If you are already in Navigation Mode and press Shift + Enter again, MAGpie will insert a new table row or caption. This takes a little getting used to.
If you need to delete rows, you must select the row(s) you want to delete, then Alt + C, D to delete or Alt + C, F to insert rows without having to right click. There is no Undo feature in MAGpie, so be mindful of any changes you make - once a row is deleted, the text and other information can only be replaced manually.and select . You can also insert rows by right clicking. These options are also available in the Captions menu. Press
Before you get too far, select, to save your MAGpie project.
Controlling Media Playback
Although there are interface buttons that allow you to stop, pause, go back a little, go forward a little, and play at slow, normal, and fast speeds, the only playback controls you usually need are available via the keyboard. These controls are F6 to toggle between Play and Pause, and F7 to Rewind to the beginning. If you need more precise control, you can use the buttons. There are even more options under the menu. You can also adjust the playback slider at the top of the screen to navigate to a specific place within the media. For the most part, F6 and F7 are all you need to use.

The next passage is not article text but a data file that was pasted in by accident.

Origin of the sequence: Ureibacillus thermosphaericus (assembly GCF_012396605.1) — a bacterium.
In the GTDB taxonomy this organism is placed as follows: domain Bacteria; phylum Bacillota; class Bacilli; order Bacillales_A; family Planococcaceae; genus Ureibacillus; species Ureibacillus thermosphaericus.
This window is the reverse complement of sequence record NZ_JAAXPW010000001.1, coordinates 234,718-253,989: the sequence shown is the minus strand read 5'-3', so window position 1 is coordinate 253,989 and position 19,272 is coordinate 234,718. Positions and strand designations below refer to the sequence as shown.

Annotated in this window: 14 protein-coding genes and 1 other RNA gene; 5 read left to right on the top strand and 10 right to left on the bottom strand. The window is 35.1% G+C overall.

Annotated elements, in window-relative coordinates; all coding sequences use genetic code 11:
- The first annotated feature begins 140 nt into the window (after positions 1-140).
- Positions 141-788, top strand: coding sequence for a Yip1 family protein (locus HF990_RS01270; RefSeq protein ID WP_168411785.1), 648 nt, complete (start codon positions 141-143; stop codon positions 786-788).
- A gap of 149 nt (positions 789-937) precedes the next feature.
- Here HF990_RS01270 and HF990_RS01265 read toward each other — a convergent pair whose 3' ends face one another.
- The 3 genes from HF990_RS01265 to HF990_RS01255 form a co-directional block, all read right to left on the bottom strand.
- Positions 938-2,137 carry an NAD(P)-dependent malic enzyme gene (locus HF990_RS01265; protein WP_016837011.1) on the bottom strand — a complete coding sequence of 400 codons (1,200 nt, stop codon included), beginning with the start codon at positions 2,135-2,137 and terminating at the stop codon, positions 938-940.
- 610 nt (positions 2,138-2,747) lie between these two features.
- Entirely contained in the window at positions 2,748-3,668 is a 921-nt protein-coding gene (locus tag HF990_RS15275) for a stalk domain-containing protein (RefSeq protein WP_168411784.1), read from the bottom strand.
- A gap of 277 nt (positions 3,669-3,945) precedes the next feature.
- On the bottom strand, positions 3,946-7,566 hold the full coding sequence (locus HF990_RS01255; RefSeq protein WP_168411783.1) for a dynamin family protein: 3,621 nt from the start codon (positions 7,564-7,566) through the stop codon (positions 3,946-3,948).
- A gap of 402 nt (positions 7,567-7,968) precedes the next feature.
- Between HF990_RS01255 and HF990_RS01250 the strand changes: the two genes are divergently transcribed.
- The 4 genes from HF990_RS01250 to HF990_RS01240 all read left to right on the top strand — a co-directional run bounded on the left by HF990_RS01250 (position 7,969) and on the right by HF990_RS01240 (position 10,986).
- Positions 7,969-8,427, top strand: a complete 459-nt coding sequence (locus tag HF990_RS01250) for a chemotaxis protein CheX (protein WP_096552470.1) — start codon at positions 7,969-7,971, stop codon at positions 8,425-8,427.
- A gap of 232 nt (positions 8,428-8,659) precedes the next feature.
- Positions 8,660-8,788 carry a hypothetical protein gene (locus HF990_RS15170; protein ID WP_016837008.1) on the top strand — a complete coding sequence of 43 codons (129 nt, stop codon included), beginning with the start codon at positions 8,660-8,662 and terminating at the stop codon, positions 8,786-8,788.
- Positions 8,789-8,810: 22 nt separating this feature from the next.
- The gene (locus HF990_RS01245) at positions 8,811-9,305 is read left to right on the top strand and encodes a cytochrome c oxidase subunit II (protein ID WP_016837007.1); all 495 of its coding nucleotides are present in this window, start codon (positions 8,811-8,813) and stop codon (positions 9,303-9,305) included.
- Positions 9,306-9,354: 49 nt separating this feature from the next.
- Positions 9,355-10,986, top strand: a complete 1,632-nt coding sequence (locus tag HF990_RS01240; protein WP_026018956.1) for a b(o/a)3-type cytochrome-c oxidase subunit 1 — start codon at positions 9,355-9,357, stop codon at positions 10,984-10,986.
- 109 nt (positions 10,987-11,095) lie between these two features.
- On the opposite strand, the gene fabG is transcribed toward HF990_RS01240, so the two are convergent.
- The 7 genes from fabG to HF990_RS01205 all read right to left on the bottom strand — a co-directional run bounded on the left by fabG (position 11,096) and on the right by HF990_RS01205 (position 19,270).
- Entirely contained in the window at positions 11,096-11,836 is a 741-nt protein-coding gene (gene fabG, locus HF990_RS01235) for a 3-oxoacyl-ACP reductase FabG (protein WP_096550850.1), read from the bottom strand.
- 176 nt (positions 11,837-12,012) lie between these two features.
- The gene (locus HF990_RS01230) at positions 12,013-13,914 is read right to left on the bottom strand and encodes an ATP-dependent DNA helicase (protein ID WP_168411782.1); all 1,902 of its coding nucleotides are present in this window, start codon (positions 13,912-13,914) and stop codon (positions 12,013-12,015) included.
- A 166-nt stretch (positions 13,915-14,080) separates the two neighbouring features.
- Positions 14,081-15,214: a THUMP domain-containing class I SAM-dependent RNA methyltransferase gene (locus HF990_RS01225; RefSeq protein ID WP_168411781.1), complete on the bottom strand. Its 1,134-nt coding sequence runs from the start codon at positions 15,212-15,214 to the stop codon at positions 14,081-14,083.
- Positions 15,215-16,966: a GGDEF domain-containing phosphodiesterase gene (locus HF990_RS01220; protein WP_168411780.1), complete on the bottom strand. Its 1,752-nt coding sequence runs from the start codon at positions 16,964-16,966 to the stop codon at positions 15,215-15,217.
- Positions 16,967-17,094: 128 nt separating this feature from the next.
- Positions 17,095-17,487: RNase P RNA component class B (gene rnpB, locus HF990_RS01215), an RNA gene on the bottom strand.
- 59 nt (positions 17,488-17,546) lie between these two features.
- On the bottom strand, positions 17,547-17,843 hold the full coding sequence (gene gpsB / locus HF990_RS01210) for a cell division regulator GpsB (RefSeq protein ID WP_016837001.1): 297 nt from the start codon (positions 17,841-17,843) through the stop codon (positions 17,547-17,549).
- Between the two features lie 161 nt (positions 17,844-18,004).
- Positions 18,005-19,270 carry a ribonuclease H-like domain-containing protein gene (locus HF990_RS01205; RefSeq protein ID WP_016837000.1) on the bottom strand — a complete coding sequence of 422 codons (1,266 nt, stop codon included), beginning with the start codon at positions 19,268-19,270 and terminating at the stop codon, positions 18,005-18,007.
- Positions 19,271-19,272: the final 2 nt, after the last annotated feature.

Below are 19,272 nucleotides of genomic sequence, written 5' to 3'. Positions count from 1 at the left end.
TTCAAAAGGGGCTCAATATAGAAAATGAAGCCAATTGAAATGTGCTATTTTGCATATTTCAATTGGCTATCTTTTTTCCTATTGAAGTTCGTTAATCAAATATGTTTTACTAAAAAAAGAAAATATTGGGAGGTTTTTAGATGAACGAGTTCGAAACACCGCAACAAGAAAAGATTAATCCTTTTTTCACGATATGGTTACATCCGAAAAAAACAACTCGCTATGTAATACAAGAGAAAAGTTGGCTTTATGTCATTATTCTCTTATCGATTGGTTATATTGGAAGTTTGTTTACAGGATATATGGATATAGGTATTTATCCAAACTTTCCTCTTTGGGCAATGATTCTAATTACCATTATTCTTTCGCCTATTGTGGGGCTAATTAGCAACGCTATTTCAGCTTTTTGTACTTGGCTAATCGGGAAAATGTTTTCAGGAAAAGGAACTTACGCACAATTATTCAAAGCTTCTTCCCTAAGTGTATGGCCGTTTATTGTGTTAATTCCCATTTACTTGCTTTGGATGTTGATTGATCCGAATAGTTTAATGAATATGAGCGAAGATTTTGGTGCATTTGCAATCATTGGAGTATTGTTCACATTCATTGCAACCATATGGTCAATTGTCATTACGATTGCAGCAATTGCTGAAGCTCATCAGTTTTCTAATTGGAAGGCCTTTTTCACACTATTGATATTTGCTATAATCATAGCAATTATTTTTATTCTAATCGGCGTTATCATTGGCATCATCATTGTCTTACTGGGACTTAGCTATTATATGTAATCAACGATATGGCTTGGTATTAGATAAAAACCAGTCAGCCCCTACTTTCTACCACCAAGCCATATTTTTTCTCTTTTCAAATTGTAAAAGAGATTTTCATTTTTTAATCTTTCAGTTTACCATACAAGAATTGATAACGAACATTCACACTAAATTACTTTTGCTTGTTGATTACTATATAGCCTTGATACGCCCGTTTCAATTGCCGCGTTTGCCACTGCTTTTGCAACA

Make sure you media file (pig.wav) is at the beginning. The timecode area to the right of the playback buttons should read 0:00:00.00. These numbers represent the time, with the first digit representing hours, the next two minutes, the next two seconds, and the final two (after the decimal) represent 100ths of a second. Think of this like a stopwatch that is going to measure the amount of time from the beginning of the media file.